Annales Pharmaceutiques Françaises. 11/2004; 62(6).
  • N. Kapel, L. Barbot, J.-G. Gobert
    [Show abstract] [Hide abstract]
    ABSTRACT: Fecal occult blood testing is the most widely prescribed screening test for colorectal cancer. Recent development of immunological tests has increased specificity. Fecal DNA analysis opens up a new field for early detection of this widespread neoplasia. Inflammatory bowel disease is another important area where the development of fecal markers provides an interesting alternative to the gold standard but costly and invasive endoscopic investigations with histological analysis of biopsy specimens. Fecal TNFα and calprotectin can now be proposed to distinguish organic from non-organic intestinal disease, so select candidates for further investigations, and to assess disease activity. Measurement of fecal elastase provides real progress in screening for exocrine pancreatic insufficiency in patients with malabsorption syndrome. The development of non-invasive fecal markers is thus of increasing interest, providing data about the entire gastrointestinal tract useful for screening and individual patient management.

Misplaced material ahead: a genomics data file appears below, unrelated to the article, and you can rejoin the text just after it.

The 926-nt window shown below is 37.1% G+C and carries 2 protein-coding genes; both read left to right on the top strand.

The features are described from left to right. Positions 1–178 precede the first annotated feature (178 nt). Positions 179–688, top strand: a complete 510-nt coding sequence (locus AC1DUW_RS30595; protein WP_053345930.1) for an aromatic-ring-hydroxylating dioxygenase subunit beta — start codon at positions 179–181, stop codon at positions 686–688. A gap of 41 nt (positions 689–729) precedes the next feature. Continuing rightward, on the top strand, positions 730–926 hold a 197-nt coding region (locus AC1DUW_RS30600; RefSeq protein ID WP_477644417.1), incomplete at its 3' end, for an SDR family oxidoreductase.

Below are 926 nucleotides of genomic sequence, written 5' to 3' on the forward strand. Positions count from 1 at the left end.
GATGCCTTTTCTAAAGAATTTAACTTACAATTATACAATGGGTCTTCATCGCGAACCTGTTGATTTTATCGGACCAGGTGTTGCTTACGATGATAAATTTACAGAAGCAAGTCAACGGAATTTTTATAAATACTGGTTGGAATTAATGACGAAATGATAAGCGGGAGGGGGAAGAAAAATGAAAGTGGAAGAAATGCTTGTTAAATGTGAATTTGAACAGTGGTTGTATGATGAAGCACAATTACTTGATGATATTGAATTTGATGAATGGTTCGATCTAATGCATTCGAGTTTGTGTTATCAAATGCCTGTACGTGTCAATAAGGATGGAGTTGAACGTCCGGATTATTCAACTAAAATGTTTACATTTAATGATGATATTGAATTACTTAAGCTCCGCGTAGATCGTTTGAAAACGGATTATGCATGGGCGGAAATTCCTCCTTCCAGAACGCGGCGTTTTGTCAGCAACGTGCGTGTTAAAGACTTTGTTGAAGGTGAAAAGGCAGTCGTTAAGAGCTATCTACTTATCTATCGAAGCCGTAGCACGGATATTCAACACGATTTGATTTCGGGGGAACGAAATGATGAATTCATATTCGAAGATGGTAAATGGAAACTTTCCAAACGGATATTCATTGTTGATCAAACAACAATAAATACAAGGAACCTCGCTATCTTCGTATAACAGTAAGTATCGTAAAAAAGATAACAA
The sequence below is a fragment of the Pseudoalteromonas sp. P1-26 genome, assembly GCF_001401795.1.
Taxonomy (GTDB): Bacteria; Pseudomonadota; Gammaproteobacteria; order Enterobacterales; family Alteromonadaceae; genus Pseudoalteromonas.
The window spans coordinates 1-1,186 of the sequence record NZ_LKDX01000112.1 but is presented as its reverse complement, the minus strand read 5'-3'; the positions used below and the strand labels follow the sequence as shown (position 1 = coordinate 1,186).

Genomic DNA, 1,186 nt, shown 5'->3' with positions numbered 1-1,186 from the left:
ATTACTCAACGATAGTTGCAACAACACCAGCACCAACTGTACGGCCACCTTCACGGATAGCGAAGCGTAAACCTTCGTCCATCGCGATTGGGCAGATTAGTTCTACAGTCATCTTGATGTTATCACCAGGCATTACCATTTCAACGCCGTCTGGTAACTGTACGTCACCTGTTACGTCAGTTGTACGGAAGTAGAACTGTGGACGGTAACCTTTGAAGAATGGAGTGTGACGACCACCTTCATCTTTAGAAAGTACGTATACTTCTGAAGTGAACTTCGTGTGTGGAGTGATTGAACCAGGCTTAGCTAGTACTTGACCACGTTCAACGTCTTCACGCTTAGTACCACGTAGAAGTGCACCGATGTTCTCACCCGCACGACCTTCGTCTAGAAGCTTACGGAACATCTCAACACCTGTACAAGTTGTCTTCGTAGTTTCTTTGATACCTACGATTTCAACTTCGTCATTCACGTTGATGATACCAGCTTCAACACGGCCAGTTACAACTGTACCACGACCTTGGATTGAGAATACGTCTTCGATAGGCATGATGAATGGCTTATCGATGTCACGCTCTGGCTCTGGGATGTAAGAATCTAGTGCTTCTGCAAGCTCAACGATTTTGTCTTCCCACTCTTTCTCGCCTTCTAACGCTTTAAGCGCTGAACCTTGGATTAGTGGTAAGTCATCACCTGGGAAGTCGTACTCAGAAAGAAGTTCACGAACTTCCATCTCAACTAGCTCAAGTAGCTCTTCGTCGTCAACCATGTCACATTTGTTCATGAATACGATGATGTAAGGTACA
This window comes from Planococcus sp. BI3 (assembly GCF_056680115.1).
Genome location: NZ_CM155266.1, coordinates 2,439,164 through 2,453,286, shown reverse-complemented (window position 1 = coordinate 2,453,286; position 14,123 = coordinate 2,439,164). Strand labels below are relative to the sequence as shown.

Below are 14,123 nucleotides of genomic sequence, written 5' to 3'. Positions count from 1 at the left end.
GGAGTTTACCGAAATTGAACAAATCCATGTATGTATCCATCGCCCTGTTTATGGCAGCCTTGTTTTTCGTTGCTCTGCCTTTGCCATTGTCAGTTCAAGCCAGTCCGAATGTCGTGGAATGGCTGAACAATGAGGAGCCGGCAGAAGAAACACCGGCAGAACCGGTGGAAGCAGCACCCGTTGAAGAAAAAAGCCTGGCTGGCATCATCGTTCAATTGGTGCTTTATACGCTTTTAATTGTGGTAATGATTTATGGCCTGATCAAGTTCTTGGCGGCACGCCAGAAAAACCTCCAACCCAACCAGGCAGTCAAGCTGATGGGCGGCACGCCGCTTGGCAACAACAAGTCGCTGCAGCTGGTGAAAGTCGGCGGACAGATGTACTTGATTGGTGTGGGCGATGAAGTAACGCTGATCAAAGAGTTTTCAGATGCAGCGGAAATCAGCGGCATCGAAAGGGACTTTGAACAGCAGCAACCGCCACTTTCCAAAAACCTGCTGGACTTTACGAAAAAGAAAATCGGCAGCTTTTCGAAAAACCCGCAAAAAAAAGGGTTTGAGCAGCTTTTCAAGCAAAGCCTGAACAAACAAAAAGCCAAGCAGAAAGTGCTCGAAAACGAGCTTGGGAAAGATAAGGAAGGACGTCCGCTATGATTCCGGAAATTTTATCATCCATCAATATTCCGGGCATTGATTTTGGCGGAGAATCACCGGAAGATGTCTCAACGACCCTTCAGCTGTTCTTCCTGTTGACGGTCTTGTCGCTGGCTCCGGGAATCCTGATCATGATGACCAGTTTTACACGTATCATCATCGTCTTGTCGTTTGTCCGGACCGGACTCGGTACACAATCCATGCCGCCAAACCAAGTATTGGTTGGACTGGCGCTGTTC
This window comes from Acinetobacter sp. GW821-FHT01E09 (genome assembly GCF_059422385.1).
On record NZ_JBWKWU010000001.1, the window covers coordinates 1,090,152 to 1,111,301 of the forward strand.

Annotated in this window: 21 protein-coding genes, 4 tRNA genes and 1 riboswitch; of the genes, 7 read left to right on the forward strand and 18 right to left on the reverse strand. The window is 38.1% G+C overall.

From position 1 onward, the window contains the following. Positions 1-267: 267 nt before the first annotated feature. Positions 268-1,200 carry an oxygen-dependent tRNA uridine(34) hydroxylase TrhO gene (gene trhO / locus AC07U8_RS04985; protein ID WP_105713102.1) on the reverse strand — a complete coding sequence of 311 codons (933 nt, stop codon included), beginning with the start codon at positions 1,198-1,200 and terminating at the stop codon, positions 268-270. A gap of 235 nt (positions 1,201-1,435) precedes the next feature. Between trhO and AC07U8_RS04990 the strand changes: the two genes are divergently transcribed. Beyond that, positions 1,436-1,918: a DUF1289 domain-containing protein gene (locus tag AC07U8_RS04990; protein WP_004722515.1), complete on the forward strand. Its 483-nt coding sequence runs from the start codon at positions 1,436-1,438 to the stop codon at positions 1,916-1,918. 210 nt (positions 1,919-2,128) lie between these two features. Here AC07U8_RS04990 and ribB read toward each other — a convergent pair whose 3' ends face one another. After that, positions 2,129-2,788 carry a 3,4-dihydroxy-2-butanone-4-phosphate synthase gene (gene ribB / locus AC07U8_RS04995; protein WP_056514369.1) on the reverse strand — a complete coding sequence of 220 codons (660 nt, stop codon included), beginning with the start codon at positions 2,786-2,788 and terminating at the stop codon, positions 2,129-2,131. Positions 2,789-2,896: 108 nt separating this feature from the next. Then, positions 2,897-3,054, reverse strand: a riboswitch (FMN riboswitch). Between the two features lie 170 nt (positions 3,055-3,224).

Annales Pharmaceutiques Françaises. 11/2004; 62(6).
  • L. Barbot, N. Kapel, J.-G. Gobert
    [Show abstract] [Hide abstract]